The Alfa Romeo 6C 1750 typifies the Italian sports car of the 1930s; light, fast, and exciting to drive.
The manager of the company's racing team; one Enzio Ferrari no less; took on board a young designer named Vittorio Jano who cut his teeth on the P2 Grand Prix car, and used many of the innovations in the road cars as well. The 6C was his brainchild which first saw the light of day in 1927 with a 1600 cc engine; this was replaced at the start of the 1930s by a 1750cc six cylinder in-line engine which pumped out far more power.
It was available in a range of options culminating in the top of the range format, which was supercharged and featured overhead camshafts (twin overhead camshafts in the Super Sport and Gran Sport versions). Producing 85 brake horsepower this pushed the car up to around 100 mph maximum speed with acceleration to match.
It sounded great, too, with a throaty growl from the engine and a raucous howl from the supercharger; just the sort of music to set the pulses racing!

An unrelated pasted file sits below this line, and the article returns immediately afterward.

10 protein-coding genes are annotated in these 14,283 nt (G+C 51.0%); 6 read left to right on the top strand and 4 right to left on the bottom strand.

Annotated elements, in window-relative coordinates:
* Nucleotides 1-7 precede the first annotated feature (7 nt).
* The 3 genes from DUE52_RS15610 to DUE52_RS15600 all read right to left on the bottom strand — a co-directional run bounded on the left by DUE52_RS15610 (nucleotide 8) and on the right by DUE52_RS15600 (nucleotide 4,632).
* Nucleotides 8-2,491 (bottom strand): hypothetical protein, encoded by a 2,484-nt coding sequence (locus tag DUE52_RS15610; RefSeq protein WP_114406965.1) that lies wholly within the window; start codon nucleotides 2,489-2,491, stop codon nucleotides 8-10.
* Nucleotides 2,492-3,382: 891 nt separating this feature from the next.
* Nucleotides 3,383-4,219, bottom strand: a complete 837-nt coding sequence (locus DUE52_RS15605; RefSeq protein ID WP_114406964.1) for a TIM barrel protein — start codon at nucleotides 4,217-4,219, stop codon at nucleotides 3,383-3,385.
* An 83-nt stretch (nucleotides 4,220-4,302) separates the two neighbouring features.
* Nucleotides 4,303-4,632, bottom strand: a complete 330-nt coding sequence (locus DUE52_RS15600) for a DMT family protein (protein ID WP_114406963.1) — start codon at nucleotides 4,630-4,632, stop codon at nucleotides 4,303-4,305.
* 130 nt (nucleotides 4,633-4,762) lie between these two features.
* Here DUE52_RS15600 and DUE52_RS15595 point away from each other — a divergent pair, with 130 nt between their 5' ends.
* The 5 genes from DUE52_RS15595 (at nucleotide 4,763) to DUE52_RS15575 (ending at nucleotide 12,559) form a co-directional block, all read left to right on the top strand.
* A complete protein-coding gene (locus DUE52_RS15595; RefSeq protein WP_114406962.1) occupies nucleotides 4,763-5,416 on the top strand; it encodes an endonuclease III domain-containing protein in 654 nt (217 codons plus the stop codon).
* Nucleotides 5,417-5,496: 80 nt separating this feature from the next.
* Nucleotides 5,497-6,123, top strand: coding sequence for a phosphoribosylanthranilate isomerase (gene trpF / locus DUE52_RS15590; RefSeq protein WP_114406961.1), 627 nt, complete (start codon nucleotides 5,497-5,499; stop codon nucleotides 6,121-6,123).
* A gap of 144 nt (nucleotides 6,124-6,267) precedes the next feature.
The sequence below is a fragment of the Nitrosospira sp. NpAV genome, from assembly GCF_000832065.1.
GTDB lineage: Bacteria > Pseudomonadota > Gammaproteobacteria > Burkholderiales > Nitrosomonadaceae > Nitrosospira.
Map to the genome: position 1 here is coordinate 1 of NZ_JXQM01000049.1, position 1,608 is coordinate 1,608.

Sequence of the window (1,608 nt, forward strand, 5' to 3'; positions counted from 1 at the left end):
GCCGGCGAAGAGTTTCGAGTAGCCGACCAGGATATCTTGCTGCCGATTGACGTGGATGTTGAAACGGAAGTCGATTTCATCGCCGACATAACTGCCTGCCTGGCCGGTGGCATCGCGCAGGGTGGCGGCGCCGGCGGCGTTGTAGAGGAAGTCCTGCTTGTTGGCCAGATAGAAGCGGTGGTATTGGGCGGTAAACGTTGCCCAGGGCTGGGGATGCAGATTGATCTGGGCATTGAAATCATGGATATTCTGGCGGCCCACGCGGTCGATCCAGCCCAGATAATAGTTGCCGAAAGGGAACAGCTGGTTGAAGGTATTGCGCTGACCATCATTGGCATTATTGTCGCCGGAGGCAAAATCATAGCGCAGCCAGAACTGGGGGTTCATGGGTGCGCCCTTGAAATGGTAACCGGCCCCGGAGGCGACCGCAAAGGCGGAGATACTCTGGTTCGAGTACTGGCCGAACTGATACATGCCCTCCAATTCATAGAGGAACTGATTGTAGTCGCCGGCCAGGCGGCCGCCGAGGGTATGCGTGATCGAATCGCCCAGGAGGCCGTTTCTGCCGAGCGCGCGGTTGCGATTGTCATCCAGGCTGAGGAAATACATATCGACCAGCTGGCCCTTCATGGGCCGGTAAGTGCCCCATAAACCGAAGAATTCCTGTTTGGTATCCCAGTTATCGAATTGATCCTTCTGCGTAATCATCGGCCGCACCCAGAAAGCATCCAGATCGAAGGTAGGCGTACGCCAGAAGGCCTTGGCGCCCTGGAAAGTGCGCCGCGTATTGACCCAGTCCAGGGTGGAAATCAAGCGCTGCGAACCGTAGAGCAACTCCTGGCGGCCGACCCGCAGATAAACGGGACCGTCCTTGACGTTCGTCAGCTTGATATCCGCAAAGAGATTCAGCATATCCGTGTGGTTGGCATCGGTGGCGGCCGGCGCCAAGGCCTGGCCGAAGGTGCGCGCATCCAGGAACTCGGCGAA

The rest of the car wasn't bad either, with excellent handling, light steering and predictable roadholding so it was not long before it was winning plaudits in such major racing events as the Mille Miglia and the RAC tourist Trophy. In fact, in 1929, it came first in every major race that it competed in, including the Ulster TT, the Monza Gran Prix, and the Grand Prix of Spain, Belgium and Tunis!
Typically of the era, Alfa Romeo created the basic chassis, and then the proud owners would commission coachbuilders to finish them off. Most of them were built as open two seaters.
It wasn't perfect of course; the four-speed gearbox was a little tricky and needed careful handling to select the right gear at the right time; but there was little to touch it on the racetrack, or for roaring around the Italian country roads.
Altogether more than 2500 of these cars were built; not bad in the 1930s when most people could hardly afford a bicycle let alone a car!